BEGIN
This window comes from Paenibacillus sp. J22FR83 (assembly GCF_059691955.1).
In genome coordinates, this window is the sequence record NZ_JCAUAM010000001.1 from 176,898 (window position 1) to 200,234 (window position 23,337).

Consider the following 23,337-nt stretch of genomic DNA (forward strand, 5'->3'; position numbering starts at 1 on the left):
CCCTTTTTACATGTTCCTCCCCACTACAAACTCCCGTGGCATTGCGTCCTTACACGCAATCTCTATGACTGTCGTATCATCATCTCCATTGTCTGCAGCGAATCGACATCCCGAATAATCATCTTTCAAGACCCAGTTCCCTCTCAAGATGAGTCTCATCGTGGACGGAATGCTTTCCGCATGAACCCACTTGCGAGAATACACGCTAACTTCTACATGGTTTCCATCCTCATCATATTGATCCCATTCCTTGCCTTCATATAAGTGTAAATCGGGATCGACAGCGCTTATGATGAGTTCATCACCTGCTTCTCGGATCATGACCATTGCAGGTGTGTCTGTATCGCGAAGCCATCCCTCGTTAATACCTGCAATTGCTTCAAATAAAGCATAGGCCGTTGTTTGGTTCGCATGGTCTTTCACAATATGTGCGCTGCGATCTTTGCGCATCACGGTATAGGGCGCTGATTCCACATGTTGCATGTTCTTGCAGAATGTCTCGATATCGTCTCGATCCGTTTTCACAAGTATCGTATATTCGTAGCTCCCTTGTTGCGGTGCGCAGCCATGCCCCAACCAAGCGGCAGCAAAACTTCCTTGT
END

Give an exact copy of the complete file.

This window comes from Paenibacillus sp. J22FR83 (assembly GCF_059691955.1).
In genome coordinates, this window is the sequence record NZ_JCAUAM010000001.1 from 176,898 (window position 1) to 200,234 (window position 23,337).

Consider the following 23,337-nt stretch of genomic DNA (forward strand, 5'->3'; position numbering starts at 1 on the left):
CCCTTTTTACATGTTCCTCCCCACTACAAACTCCCGTGGCATTGCGTCCTTACACGCAATCTCTATGACTGTCGTATCATCATCTCCATTGTCTGCAGCGAATCGACATCCCGAATAATCATCTTTCAAGACCCAGTTCCCTCTCAAGATGAGTCTCATCGTGGACGGAATGCTTTCCGCATGAACCCACTTGCGAGAATACACGCTAACTTCTACATGGTTTCCATCCTCATCATATTGATCCCATTCCTTGCCTTCATATAAGTGTAAATCGGGATCGACAGCGCTTATGATGAGTTCATCACCTGCTTCTCGGATCATGACCATTGCAGGTGTGTCTGTATCGCGAAGCCATCCCTCGTTAATACCTGCAATTGCTTCAAATAAAGCATAGGCCGTTGTTTGGTTCGCATGGTCTTTCACAATATGTGCGCTGCGATCTTTGCGCATCACGGTATAGGGCGCTGATTCCACATGTTGCATGTTCTTGCAGAATGTCTCGATATCGTCTCGATCCGTTTTCACAAGTATCGTATATTCGTAGCTCCCTTGTTGCGGTGCGCAGCCATGCCCCAACCAAGCGGCAGCAAAACTTCCTTGT